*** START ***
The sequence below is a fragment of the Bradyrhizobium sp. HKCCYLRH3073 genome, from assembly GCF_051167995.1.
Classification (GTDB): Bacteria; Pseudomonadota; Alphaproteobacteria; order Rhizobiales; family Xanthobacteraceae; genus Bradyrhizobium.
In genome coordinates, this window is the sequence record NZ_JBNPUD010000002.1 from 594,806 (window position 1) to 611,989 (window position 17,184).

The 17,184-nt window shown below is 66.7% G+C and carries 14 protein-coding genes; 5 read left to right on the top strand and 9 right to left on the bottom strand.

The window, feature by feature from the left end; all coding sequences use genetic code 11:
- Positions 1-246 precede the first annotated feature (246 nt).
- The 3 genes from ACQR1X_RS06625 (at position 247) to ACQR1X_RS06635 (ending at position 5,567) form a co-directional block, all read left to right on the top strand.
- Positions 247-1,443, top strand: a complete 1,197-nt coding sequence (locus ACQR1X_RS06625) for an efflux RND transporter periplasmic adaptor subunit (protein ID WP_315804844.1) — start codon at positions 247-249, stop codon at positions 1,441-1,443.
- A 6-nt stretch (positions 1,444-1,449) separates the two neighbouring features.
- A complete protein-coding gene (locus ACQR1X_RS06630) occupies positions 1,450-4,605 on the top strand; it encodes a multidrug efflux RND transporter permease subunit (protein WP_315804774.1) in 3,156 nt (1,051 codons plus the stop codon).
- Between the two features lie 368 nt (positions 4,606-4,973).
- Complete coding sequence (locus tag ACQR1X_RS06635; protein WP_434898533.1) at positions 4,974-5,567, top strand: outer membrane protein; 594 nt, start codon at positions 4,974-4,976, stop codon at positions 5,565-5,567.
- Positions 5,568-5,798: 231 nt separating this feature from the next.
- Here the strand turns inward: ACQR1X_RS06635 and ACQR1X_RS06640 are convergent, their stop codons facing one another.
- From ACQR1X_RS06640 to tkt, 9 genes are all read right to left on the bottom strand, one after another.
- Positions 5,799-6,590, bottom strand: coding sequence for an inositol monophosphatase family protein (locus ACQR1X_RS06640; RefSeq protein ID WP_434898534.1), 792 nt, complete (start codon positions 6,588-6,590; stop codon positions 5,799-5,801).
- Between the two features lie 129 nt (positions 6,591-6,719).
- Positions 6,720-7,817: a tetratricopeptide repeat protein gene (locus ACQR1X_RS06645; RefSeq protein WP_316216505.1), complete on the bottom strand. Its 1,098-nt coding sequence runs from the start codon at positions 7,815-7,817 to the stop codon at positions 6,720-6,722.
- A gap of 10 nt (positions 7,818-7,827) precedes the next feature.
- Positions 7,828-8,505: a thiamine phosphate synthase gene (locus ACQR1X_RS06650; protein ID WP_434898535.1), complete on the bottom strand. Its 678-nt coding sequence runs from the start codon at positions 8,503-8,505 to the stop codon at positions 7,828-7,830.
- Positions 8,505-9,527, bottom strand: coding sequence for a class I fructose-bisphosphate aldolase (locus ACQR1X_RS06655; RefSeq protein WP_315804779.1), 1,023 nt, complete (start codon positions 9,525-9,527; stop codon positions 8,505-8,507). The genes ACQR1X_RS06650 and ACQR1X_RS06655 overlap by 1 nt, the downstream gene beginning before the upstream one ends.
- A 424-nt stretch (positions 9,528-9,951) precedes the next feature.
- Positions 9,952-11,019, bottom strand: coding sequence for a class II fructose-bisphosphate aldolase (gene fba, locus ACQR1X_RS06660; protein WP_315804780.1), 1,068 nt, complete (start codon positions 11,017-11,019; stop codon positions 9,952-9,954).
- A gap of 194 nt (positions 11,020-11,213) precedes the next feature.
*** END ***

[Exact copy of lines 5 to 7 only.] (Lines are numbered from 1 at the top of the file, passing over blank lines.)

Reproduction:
The window, feature by feature from the left end; all coding sequences use genetic code 11:
- Positions 1-246 precede the first annotated feature (246 nt).
- The 3 genes from ACQR1X_RS06625 (at position 247) to ACQR1X_RS06635 (ending at position 5,567) form a co-directional block, all read left to right on the top strand.